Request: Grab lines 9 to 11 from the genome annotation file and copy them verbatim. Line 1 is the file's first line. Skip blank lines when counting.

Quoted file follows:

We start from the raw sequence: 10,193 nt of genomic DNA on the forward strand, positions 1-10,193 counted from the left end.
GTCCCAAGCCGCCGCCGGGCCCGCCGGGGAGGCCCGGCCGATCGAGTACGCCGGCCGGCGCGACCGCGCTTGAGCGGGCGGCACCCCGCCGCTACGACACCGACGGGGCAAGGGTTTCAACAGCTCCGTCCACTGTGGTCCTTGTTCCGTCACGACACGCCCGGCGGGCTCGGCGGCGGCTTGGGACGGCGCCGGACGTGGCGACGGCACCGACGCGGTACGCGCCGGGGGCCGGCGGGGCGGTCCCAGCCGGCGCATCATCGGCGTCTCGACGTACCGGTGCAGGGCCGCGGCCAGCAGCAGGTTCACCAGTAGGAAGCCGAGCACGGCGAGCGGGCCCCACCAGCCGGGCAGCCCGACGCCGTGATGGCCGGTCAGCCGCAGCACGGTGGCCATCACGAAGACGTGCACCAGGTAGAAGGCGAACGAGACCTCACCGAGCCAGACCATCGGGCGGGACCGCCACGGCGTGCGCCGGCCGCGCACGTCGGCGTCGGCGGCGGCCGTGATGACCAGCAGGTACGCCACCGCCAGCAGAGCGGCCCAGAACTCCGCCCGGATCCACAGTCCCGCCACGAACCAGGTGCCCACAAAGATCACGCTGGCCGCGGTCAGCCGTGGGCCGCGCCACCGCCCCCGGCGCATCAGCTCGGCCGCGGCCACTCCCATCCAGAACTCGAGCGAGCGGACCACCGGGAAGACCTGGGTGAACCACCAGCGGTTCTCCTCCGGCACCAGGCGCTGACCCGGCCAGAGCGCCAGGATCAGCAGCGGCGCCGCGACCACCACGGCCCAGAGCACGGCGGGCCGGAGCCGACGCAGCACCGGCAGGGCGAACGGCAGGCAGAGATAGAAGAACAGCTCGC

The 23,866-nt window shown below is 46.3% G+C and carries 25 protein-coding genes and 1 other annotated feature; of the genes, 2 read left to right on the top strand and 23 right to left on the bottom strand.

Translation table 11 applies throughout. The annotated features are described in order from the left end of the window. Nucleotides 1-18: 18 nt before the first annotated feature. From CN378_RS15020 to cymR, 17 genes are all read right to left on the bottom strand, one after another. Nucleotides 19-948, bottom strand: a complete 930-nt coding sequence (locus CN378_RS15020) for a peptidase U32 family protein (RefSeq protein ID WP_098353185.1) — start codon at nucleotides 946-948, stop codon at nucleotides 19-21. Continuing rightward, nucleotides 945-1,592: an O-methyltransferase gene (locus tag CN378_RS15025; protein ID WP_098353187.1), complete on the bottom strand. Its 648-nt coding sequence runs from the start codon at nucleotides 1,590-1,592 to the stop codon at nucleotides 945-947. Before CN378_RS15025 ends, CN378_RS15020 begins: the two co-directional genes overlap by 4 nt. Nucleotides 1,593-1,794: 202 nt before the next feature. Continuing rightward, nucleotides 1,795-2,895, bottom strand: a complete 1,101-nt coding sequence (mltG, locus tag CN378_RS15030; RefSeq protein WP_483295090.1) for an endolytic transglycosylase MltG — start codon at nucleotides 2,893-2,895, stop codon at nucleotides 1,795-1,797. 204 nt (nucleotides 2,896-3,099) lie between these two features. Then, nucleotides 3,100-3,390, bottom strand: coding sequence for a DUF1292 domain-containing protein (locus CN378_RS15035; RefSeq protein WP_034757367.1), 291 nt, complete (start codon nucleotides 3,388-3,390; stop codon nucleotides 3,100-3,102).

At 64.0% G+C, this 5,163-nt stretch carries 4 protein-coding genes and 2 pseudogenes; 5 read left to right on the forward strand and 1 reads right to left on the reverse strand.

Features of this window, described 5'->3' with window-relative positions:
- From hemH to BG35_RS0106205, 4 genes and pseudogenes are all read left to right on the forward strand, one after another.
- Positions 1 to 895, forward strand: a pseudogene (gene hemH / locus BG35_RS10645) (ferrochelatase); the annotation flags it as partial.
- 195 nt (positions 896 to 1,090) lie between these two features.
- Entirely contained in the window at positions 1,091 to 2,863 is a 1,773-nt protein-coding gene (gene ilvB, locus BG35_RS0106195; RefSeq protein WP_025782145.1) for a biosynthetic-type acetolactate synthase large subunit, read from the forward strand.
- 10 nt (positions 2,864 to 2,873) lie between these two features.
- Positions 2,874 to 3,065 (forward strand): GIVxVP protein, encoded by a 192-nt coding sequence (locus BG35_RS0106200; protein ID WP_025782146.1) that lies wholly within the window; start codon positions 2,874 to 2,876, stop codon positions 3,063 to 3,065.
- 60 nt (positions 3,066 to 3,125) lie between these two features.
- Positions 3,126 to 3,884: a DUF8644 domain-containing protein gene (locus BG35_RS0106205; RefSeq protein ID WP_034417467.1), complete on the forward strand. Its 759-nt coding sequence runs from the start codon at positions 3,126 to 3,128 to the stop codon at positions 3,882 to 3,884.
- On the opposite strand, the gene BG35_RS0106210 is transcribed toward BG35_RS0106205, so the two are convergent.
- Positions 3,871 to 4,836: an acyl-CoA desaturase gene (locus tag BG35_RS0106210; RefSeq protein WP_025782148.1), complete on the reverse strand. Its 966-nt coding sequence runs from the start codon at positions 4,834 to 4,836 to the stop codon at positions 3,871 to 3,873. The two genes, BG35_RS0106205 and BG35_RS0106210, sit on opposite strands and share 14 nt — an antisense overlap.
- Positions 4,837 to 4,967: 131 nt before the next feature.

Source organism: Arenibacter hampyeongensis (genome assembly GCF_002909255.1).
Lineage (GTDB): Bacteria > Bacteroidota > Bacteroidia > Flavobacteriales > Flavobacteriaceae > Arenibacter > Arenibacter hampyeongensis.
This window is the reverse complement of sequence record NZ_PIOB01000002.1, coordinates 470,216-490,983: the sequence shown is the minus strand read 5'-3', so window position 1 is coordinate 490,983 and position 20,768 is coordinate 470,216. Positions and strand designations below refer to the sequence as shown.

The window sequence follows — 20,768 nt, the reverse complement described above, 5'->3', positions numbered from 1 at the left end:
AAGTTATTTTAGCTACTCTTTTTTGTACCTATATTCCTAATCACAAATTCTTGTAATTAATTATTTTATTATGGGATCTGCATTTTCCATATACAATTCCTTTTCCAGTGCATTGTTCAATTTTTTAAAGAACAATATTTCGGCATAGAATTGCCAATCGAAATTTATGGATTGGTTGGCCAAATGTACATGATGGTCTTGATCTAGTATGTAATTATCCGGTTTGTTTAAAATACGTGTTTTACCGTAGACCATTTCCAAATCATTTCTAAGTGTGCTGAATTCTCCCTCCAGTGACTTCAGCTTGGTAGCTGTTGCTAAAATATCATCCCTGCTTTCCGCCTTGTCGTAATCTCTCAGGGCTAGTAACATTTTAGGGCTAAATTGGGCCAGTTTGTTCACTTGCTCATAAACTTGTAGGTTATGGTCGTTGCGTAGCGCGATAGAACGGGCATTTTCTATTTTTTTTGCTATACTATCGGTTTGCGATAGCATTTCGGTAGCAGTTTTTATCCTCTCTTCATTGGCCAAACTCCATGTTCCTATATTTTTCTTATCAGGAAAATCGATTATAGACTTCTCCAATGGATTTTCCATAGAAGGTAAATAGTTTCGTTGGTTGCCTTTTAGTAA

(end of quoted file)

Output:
- 195 nt (positions 896 to 1,090) lie between these two features.
- Entirely contained in the window at positions 1,091 to 2,863 is a 1,773-nt protein-coding gene (gene ilvB, locus BG35_RS0106195; RefSeq protein WP_025782145.1) for a biosynthetic-type acetolactate synthase large subunit, read from the forward strand.
- 10 nt (positions 2,864 to 2,873) lie between these two features.